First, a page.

An exception to this limit has been made for funeral services. Funeral services may take place with up to a maximum of 80 people, under the same guidelines. Organisers should be mindful of the potential additional risk of bigger gatherings and follow public health guidelines assiduously.

Organisers of public events must, as per normal practice, gain permission of the Bailiff’s Panel. Find further details on Bailiff’s permission.

Uncontrolled events and social gatherings for under 20 people continue to be permitted where the general public health guidance on physical distancing and hygiene can be adhered to. Events and gatherings of over 20, which cannot be controlled in adherence to this guidance should not take place.

Principles for events and gatherings

Social gatherings are a known catalyst for the spread of COVID-19.
COVID-19 is transmitted from person to person through respiratory droplets and contact with contaminated surfaces, and the risk of transmission appears to be proportional to the closeness (less than 1 metre) and frequency of the interaction between an infected individual and an individual who is not infected.

One of the key elements of events is that people are generally being brought together over prolonged periods of time that know each other or have a common interest. This means that they are more likely to have close contact with greater numbers of people than in other situations.

There is a spectrum of risks associated with the type of event or gathering:

• Events of a transient nature, held outside, present a lower risk for COVID 19 transmission.
• The consumption of alcohol reduces people’s ability to maintain physical distancing.
• Loud music encourages people to speak loudly, shout and lean into one another, increasing the risk of respiratory droplets passing from one person to another.
• Gatherings inside increase the risk of COVID 19 transmission.

In such high-risk situations, where large numbers of people may come into contact with an infected individual, the potential for a significant hotspot of infection linked to the event is increased. This could have a significant impact on the wider Island population. By limiting the total number of attendees, events can be allowed to proceed but the wider risk to the Island is minimised.

Events and gatherings over 20 people must be managed in a controlled way to ensure that the public health measures that reduce the transmission of COVID-19 are followed.

The key considerations are:

• Assigning a designated lead organiser with responsibility for the event, who is accountable under health and safety legislation
• Ensuring that a full risk assessment is undertaken and implemented via a safety plan which fully addresses and mitigates all COVID-19 public health risks
• Ensuring that relevant information is provided to and obtained from attendees ahead of the event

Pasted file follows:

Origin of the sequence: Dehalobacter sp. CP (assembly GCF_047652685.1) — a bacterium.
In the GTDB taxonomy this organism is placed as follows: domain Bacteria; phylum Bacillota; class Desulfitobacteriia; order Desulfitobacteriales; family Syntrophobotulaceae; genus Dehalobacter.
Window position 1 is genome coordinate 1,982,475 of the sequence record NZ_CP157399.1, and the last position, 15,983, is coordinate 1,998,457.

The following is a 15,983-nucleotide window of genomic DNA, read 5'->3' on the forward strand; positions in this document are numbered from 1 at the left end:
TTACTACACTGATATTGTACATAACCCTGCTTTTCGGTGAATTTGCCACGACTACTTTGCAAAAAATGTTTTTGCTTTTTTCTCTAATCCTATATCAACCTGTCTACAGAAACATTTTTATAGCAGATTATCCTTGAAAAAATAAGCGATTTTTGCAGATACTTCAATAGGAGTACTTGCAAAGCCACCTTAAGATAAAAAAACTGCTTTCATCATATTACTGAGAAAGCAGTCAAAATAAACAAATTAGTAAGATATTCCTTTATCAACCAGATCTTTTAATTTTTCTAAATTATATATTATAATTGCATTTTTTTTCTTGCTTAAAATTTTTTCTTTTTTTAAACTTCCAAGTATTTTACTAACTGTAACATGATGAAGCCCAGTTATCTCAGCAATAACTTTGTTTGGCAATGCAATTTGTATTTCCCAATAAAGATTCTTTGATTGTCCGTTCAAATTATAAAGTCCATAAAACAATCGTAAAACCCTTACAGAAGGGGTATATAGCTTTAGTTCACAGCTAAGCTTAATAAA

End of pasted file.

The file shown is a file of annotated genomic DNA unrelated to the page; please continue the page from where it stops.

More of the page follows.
• Ensuring that the maximum numbers guidance is not exceeded
• Ensuring that all areas, inside and outside, are appropriately managed to maintain safe distancing and hygiene
• Ensuring adherence to relevant sector-specific guidelines
• Ensuring maximum levels of ventilation – outdoor events are preferred
• Encouraging events that enable people to engage in parallel activity rather than collective activity, so avoid the creation of a crowd
• Managing the safe consumption of alcohol
• Ensuring that the event should not deliberately attract international visitors
• Ensuring that music must be kept at a low level, to avoid encouraging shouting and/or singing which are a proven transmission risk
• Ensuring that viable arrangements to enable contact tracing are in place

Full detailed guidance for events and gatherings should be read and understood at on gov.je.

Communal Showers and Changing Facilities

Showers/changing rooms can reopen for use by customers, guests and participants only. These facilities are not for use by the general public.

Principles for opening shared showers and changing rooms

The use of communal changing facilities can be used so long as specific additional hygiene and control measures are followed to ensure this risk of virus transmission is minimised.

Normal cleaning frequencies will need to be increased depending on how often the facilities are used. For example, if there is a high level of usage, the normal cleaning frequency should be doubled. This will need to be on a case-by-case decision as cleaning frequencies may vary throughout the day depending on the number of users of the facilities. Hard surfaces that are touched frequently (for example door handles, grab rails, etc.) should also be cleaned more frequently in addition to standard cleaning protocols.

In addition to increasing the frequency of cleaning by the organisation, each person using a shower should be encouraged to clean the shower and changing area they have used immediately after use.